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A Feminist Mantra

by Yasmeen Ramadan 3 years ago in feminism

Women, as the Persons that They Are

Part of a media display in the “Inspiring Change” gallery of the Canadian Museum for Human Rights.

One day, in a fictional narrative after a (much needed) sexual revolution takes place in Egypt, a woman finally becomes the first female President of Egypt; women are viewed as the persons that they are.

"Why Egypt?" you ask.

Because Cairo, the capital of Egypt, was recently named "world’s most dangerous megacity for women," according to a report by the Thomson Reuters Foundation; and because the author of this counterfactual story is a very frustrated Egyptian woman.

*Fast forward to her alternative reality.*

Here, in the future, women are viewed solely as the persons that they are.

In the future, women in Egypt feel safe walking down a street any time of the day. Women's bodies are respected, not because they are someone's daughter, wife, sister, or mother, but because women are viewed as the person that they are.

In the future, women in Egypt are called in public by their first names, instead of their father's or brother's. (Can you believe that's actually a thing?) But thankfully women here are now viewed as the persons that they are.

In the future, I see some women wearing hijab and others not. Everyone knows it is each woman's personal choice, because women are free to dress however the fuck they want without judgement, and because women are viewed as the persons that they are.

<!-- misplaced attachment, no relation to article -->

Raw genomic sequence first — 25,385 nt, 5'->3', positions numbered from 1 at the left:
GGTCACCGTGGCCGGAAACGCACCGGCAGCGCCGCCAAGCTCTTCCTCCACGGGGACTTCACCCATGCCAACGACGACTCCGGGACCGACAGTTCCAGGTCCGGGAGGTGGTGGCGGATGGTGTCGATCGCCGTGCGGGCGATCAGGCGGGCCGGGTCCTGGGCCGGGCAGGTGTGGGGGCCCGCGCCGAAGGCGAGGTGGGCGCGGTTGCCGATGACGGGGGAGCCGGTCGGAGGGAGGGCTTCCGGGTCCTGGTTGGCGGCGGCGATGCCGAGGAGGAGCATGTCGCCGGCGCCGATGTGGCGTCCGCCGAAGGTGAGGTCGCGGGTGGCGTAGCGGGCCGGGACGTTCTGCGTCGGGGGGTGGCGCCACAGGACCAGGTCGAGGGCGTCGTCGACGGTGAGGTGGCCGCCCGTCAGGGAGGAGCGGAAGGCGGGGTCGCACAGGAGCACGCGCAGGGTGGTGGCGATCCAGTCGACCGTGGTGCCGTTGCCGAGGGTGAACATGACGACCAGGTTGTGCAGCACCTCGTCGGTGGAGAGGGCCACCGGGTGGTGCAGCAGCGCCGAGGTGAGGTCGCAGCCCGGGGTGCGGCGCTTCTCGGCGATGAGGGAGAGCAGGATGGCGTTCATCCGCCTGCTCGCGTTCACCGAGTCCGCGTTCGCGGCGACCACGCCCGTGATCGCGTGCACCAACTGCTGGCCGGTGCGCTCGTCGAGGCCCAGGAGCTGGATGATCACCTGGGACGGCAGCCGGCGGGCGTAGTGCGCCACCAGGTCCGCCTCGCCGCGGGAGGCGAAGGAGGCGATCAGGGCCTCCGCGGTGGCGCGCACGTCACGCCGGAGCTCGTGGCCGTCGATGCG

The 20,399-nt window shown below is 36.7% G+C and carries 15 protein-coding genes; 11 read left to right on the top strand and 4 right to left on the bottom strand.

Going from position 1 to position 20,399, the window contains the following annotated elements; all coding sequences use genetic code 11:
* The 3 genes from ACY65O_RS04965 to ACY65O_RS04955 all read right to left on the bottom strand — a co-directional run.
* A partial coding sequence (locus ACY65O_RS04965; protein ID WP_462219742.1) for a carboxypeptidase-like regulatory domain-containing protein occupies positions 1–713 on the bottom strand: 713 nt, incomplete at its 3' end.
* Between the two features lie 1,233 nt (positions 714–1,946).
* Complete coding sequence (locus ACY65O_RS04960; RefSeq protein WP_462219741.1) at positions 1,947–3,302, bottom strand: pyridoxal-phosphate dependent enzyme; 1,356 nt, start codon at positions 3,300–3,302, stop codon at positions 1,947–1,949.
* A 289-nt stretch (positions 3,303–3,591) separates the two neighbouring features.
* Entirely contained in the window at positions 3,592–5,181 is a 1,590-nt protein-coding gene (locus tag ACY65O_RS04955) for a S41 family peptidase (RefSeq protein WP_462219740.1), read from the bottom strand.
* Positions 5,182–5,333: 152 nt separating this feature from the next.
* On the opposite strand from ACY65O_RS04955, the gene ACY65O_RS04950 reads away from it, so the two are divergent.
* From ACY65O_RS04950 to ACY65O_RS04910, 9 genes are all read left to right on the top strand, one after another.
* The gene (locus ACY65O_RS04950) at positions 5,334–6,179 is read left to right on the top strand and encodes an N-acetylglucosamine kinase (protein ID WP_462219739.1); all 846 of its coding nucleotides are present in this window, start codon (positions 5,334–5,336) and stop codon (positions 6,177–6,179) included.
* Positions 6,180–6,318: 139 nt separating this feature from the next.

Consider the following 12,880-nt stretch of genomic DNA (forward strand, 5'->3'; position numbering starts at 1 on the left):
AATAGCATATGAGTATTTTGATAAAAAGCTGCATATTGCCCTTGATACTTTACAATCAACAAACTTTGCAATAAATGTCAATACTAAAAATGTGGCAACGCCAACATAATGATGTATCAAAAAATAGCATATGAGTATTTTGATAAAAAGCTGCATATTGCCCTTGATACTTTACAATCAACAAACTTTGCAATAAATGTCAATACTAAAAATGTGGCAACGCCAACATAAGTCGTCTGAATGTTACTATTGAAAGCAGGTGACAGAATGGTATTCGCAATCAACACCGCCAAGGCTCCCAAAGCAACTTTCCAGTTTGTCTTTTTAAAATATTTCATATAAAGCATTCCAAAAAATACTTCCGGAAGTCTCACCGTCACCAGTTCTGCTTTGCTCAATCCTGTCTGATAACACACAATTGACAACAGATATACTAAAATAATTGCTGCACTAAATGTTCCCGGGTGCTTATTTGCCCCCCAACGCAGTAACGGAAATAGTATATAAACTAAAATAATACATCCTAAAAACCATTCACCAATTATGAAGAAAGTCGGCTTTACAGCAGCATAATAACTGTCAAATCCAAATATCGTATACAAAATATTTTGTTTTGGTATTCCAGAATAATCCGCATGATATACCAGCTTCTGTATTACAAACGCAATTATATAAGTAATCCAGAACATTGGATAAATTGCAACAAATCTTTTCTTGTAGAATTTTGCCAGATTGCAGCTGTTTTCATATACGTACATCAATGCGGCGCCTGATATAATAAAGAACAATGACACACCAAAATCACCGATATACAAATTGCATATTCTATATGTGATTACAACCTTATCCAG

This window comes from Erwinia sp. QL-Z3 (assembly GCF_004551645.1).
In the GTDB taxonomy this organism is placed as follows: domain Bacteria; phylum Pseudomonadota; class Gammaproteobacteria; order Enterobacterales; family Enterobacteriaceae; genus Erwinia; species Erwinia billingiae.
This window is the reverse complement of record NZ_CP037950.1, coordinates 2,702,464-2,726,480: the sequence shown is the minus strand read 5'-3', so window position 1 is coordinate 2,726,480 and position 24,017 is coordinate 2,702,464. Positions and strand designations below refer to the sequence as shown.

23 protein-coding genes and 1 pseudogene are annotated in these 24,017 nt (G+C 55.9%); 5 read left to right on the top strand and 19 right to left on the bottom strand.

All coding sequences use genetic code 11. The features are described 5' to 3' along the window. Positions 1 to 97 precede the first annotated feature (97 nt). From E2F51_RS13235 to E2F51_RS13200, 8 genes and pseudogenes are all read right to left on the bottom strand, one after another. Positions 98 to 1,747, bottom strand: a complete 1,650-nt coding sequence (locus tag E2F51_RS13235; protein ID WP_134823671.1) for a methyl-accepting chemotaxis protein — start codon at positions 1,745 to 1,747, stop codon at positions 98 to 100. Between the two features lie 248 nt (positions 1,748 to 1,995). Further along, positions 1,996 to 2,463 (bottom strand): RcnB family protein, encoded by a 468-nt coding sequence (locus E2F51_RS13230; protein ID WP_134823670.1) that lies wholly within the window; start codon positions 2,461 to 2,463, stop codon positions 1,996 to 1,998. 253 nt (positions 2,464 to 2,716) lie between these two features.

Those who choose to wear a hijab are allowed to do all sorts of jobs and sports, because everyone knows that a piece of cloth does not affect your ability to think or act, and women are viewed as the person that they are.

Those who choose not to are not expected to dress a certain way, wear makeup, or meet unrealistic beauty standards, because women generally are not reduced to their looks anymore; women are viewed as the persons that they are.

Women who have kids are not called “Omm...” (Mother of...), they are called by their own first names, because they are not viewed only as mothers of a person—no, women are viewed as the persons that they are.

And finally, romantic movies, novels, and novellas don’t end with a kiss, they end with sex, because women finally claim their sexual desires and aren’t shamed for them, because women are viewed as the persons that they are. (OK, that last one was mainly for laughs.)

But maybe if we repeat it enough times, maybe one day in Egypt and everywhere else in the world, all women will be viewed

simply

as the persons

that they are.

feminism

Yasmeen Ramadan

I just wanna talk about the fights I won

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